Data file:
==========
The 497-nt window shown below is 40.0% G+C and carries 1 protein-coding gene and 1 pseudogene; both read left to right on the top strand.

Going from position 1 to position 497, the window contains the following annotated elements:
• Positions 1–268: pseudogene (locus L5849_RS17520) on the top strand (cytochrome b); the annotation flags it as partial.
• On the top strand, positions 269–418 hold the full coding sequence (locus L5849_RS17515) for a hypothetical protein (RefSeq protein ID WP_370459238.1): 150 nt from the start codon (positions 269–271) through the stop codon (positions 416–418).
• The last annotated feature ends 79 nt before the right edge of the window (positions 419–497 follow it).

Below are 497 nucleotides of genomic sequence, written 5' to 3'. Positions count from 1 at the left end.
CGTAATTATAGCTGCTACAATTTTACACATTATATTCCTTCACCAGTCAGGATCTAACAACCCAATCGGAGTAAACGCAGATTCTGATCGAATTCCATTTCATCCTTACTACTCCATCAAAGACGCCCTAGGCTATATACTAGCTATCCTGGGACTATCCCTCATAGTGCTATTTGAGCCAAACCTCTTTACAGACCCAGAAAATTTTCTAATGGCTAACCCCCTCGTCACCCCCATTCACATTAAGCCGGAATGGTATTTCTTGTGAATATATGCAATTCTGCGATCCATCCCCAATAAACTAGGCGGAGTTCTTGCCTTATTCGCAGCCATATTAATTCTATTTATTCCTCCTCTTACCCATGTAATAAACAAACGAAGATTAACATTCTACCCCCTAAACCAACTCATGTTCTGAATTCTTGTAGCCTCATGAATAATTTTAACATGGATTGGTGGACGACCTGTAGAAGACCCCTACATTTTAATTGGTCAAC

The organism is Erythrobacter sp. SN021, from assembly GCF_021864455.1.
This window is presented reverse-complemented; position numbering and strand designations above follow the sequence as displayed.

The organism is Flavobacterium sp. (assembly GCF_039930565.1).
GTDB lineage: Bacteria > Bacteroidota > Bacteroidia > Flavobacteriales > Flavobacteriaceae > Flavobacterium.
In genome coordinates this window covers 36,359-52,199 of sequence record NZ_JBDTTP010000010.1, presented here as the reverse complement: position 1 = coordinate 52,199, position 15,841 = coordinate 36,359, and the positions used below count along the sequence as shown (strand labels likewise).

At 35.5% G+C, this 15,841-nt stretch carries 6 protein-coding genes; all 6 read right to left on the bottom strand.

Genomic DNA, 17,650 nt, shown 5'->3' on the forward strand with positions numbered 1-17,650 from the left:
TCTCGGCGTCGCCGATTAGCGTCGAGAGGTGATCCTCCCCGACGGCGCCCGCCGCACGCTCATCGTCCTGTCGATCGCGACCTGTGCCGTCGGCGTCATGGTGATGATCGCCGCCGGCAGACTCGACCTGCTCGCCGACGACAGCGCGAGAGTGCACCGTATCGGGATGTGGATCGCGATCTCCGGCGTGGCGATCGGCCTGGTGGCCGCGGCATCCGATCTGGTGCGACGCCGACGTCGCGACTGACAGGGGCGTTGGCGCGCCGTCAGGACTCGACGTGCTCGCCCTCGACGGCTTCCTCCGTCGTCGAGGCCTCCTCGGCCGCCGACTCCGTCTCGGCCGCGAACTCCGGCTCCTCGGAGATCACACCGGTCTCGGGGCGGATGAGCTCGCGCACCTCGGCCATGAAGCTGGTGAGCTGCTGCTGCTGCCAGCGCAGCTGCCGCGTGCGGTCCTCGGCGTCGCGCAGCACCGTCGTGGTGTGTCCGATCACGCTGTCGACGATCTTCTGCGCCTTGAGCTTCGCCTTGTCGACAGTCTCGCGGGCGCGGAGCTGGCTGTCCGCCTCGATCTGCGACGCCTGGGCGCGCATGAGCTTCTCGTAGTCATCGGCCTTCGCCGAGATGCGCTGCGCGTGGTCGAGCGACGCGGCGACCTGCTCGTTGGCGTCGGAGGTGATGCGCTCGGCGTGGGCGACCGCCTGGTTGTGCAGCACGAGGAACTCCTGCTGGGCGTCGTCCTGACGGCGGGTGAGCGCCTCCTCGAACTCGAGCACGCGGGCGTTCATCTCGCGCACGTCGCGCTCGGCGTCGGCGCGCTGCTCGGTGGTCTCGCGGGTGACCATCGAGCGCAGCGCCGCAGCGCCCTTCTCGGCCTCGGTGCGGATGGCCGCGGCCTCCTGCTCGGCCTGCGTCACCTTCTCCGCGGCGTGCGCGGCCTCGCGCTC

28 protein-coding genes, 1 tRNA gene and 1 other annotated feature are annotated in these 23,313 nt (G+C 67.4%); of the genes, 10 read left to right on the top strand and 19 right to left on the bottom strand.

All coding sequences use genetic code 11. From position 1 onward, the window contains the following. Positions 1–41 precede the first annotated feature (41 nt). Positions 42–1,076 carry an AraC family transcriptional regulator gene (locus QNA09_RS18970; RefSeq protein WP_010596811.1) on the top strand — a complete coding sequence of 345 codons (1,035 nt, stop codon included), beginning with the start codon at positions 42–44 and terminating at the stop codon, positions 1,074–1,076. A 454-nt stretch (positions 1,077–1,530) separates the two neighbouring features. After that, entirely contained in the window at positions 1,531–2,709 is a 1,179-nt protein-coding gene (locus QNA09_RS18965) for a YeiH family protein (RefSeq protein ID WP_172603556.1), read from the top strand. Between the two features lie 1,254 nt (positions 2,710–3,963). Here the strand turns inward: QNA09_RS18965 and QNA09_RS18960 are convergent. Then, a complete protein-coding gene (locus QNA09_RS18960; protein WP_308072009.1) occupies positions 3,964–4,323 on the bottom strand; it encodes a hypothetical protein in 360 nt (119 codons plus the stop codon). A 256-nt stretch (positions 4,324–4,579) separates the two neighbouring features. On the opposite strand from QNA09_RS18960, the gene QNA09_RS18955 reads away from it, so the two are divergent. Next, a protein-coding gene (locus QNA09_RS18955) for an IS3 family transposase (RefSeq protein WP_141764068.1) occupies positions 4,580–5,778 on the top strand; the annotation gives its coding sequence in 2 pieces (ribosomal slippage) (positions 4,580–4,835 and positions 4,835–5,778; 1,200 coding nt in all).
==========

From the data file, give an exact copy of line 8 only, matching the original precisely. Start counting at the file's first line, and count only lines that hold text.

The organism is Erythrobacter sp. SN021, from assembly GCF_021864455.1.